I was satisfied with my pace thus far in the morning, tired legs and all. I was managing to average 16 mph or so, but my pace was nowhere near as consistent as the day before. I tried to use momentum as much as I could, but already I knew my legs simply didn’t have the power to charge the hills the way I was able to on day 1.
That point was underlined when I properly discovered Jill’s Hill, by riding up the series of climbs on the north side of it. I was passing other riders regularly now, and especially going uphill, but I was suffering as badly as they were. The thing about cycling in almost any discipline is that you work harder to go slow, so the best thing is to try to keep your momentum up whenever possible. But you never stop putting the same amount of effort through your legs, either. To quote the great Greg LeMond, “it never gets easier, you just go faster.”
When I reached the top, there was no mistaking it. This was clearly Jill’s Hill, and I had clearly not even noticed it when I was pushing through the rain the day before. I stopped at the top to take a picture, then charged down, hitting 40 mph before the bottom. It was a fairly decent little hill, but nothing like the reputation it seems to have garnered among the ride’s veterans. Certainly must be one of those stories that gets better with each telling.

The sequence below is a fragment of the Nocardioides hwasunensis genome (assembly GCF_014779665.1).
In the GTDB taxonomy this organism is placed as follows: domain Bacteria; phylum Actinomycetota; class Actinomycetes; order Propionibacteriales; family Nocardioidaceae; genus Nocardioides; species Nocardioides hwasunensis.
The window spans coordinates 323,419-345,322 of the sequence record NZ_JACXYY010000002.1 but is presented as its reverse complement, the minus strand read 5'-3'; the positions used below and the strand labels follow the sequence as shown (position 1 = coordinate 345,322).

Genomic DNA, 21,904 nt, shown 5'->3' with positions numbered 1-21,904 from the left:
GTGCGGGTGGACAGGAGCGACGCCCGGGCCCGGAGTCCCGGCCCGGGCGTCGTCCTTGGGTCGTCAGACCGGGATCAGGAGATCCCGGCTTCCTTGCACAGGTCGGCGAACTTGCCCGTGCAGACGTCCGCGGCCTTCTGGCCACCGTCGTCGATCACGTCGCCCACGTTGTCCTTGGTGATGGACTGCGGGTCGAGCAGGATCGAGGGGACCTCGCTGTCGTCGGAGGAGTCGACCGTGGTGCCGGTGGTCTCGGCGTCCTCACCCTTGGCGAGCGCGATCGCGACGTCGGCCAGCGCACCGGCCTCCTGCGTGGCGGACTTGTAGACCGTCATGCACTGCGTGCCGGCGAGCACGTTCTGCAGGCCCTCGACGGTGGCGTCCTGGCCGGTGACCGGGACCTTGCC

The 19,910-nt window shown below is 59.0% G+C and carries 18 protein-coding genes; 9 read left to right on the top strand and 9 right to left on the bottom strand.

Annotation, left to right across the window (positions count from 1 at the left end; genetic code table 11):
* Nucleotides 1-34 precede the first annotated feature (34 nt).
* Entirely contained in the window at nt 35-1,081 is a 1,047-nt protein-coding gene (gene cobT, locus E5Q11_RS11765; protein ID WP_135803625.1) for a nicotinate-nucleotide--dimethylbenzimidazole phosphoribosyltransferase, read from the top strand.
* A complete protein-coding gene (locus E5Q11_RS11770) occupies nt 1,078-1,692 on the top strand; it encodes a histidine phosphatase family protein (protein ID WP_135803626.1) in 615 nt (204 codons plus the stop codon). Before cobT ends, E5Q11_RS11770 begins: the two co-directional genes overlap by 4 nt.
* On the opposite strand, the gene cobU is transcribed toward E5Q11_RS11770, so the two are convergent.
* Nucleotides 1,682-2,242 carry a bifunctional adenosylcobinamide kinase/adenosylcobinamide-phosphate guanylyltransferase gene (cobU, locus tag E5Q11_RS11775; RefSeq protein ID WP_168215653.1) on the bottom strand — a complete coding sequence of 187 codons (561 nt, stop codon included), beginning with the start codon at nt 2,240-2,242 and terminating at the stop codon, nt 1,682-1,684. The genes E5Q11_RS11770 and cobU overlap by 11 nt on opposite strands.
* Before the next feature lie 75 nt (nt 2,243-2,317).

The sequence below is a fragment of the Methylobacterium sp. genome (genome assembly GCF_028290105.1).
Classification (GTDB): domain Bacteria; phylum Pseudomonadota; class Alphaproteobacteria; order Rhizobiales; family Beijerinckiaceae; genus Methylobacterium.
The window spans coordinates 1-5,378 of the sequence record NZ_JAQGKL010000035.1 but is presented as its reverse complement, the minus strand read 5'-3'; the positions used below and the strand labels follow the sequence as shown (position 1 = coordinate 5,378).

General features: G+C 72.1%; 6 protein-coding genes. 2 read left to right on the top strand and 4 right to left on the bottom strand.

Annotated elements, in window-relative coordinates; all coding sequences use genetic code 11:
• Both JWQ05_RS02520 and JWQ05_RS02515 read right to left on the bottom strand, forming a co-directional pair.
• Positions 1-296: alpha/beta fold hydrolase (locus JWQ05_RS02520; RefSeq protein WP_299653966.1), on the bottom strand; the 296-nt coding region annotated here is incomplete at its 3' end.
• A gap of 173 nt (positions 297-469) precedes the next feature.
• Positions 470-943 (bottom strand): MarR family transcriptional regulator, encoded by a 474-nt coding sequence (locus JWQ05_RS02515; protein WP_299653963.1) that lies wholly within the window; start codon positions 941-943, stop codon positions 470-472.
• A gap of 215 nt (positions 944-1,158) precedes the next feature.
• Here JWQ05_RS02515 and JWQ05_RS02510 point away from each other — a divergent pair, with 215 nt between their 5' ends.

The third stop (my second) at Bellefontaine was a welcome one. I was encouraged by the fact that we were nearly halfway done already, but the negotiations with my legs and butt were becoming a losing battle. It wasn’t that I didn’t think I could keep going, only that I was having a harder and harder time staying comfortable, and focused, and keeping up any sort of pace.
Jill’s hill, from the top.
The next stretch seemed longer still, as I found myself mostly alone again, still not finding any of the groups or pace lines I had passed the day before. There was every chance that they had left substantially earlier than I did, as some riders chose to leave directly from breakfast, while I went back to the dorms. Still, it was somewhat disheartening not to catch them.
The upside was that the elevation gently descends from Bellefontaine to Urbana, losing 1000 feet through gently rolling hills and beautifully wooded farmland. I got as comfortable as I could on the bike and just focused on the good as much as I could, trying to take my mind away from the things that were bothering me. It’s an old trick, and only works for so long at a time, but it’s an effective way to speed up time during long rides and runs, and I use it often.